Organic farming is a way of farming which excludes the use of chemical fertilizers, insecticides etc. and is primarily based on the principles of use of natural organic inputs and biological plant protection measures. Properly managed organic farming reduces or eliminates water pollution and helps conserve water and soil on the farm thereby enhances sustainability and agro-biodiversity.
Organic farming has become popular in many western countries. There are two major driving forces behind this phenomenon: growing global market for organic agricultural produce due to increased health consciousness; and premium price on organic produce fetched by the producers.
India has comparative advantage over many other countries because of the vast cultivated area, which has remained free of contamination from chemicals, spread over distinctly varying agro-climatic conditions. For example, large areas in north-east region, northern hills and rainfed regions with very low or nil use of agro-chemicals to organic farming.
In India, a National Programme for Organic Production is being implemented by the Agricultural and Processed Food Products Export Development Authority (APEDA). Ministry of Commerce, with major responsibility for developing standards for organic farming and regulatory mechanism for export purposes.
Organic Uttarakhand: A Success Story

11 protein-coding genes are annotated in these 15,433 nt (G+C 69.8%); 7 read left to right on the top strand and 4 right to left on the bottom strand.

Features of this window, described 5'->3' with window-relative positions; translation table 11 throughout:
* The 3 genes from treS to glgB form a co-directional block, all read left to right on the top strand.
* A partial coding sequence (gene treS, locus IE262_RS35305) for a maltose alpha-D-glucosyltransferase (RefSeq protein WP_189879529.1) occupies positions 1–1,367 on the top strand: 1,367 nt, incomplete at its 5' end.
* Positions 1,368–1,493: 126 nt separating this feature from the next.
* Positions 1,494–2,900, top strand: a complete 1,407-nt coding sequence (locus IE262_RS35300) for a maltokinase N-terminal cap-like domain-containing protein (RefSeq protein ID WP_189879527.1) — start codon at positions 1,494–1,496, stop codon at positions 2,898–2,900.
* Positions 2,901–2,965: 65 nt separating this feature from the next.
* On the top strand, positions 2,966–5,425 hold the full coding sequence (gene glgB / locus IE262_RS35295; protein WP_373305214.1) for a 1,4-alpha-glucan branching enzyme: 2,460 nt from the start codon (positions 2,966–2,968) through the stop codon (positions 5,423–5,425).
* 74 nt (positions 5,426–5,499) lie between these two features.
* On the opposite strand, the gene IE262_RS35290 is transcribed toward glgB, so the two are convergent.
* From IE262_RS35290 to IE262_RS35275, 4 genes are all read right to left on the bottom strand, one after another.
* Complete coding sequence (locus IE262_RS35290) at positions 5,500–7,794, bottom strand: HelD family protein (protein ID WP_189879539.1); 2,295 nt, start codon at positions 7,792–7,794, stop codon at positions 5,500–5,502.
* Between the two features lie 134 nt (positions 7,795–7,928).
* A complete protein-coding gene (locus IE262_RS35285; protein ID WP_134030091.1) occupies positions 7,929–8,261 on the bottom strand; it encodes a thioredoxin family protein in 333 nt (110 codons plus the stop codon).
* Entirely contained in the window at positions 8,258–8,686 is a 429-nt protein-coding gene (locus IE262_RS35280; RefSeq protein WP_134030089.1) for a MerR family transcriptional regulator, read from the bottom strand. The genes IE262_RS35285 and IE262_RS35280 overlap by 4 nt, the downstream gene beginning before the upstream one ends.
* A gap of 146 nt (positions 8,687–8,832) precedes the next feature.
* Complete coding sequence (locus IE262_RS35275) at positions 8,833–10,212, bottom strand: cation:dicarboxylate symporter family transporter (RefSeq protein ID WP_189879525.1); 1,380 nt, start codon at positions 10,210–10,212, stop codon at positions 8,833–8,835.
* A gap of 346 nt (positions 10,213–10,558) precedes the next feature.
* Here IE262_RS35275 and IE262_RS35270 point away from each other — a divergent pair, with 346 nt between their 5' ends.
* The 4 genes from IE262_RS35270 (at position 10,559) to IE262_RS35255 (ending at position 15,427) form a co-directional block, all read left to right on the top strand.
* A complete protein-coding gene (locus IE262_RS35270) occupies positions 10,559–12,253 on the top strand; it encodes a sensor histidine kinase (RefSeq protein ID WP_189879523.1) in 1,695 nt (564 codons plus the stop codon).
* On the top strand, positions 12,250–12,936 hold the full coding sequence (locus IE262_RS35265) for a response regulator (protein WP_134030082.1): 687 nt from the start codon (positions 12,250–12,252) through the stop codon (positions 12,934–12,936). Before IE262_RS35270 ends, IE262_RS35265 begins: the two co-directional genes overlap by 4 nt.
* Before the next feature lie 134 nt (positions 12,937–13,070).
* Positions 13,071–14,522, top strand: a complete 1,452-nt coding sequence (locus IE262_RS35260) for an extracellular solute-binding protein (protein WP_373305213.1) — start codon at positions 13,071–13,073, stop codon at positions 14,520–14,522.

The Uttarakhand Organic Commodity Board (UOCB), a nodal agency of the Government of Uttarakhand for promotion of organic farming, was registered under the Societies Act in May, 2003. A project called Center for Organic Farming (COF), "Himotthan Pariyojna", funded by the Sir Ratan Tata Trust was anchored with in the Board for providing technical and marketing expertise for product development, supply chain management, market linkages, certification etc.
Crop certification is being facilitated under the internal control system supported by COF, Regular training is being provided by the field staff available with different programmes. The certification is done by a team of field staff, internal inspectors and Quality Managers in coordination with an External Certification Agency.
Initially, a pilot programme of demonstration of certain technologies was taken up in 16 villages of Uttarakhand. Later, it was expanded to 212 villages. The term bio-village has evolved along with the development of demonstration villages to 100 per cent saturation villages where commodity production, certification and market linkage has been established. Presently, 1,200 bio villages are covered under the organic programme and 20,000 farmers have been sensitized.
The tangible results are export of 100 tonnes of organic rice to Germany and a product expansion plan for 400 tonnes of commodities like kidney beans, lentils, buckwheat and millets. An increase of 35-40 per cent in unit price has been realized for the farmers. The groups logged domestic market sales to the tune of Rs. 35 lakh in 2004. Organic producer groups have been trained to semi-process and package the products at the village level itself. A total of 40 organic commodities have been developed, including organic detergents.
A number of farmer groups are actively engaged in exploring organic opportunities and some NGOs are also active in linking farmers with health food activitie